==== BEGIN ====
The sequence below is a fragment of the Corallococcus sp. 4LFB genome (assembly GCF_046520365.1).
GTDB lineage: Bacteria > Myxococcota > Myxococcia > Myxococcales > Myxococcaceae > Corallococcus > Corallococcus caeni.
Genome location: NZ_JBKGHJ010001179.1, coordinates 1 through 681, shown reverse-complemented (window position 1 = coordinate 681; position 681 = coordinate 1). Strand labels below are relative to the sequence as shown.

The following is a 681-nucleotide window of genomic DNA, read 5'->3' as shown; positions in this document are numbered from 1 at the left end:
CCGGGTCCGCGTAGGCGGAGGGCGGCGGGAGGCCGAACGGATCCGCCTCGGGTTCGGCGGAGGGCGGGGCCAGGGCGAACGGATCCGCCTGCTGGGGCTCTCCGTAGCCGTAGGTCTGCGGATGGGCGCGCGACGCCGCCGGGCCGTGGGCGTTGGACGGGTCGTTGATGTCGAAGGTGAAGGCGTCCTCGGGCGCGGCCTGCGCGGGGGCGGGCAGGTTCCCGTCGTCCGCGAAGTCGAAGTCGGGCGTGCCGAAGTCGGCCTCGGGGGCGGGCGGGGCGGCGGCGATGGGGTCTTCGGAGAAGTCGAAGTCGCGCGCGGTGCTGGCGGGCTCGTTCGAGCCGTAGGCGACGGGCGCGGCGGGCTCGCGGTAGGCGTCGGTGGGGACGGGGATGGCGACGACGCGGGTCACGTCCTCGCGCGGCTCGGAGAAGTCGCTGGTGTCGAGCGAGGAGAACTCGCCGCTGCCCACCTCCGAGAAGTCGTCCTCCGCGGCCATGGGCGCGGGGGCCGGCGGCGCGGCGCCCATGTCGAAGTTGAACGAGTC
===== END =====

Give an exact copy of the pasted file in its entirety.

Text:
The sequence below is a fragment of the Corallococcus sp. 4LFB genome (assembly GCF_046520365.1).
GTDB lineage: Bacteria > Myxococcota > Myxococcia > Myxococcales > Myxococcaceae > Corallococcus > Corallococcus caeni.
Genome location: NZ_JBKGHJ010001179.1, coordinates 1 through 681, shown reverse-complemented (window position 1 = coordinate 681; position 681 = coordinate 1). Strand labels below are relative to the sequence as shown.

The following is a 681-nucleotide window of genomic DNA, read 5'->3' as shown; positions in this document are numbered from 1 at the left end:
CCGGGTCCGCGTAGGCGGAGGGCGGCGGGAGGCCGAACGGATCCGCCTCGGGTTCGGCGGAGGGCGGGGCCAGGGCGAACGGATCCGCCTGCTGGGGCTCTCCGTAGCCGTAGGTCTGCGGATGGGCGCGCGACGCCGCCGGGCCGTGGGCGTTGGACGGGTCGTTGATGTCGAAGGTGAAGGCGTCCTCGGGCGCGGCCTGCGCGGGGGCGGGCAGGTTCCCGTCGTCCGCGAAGTCGAAGTCGGGCGTGCCGAAGTCGGCCTCGGGGGCGGGCGGGGCGGCGGCGATGGGGTCTTCGGAGAAGTCGAAGTCGCGCGCGGTGCTGGCGGGCTCGTTCGAGCCGTAGGCGACGGGCGCGGCGGGCTCGCGGTAGGCGTCGGTGGGGACGGGGATGGCGACGACGCGGGTCACGTCCTCGCGCGGCTCGGAGAAGTCGCTGGTGTCGAGCGAGGAGAACTCGCCGCTGCCCACCTCCGAGAAGTCGTCCTCCGCGGCCATGGGCGCGGGGGCCGGCGGCGCGGCGCCCATGTCGAAGTTGAACGAGTC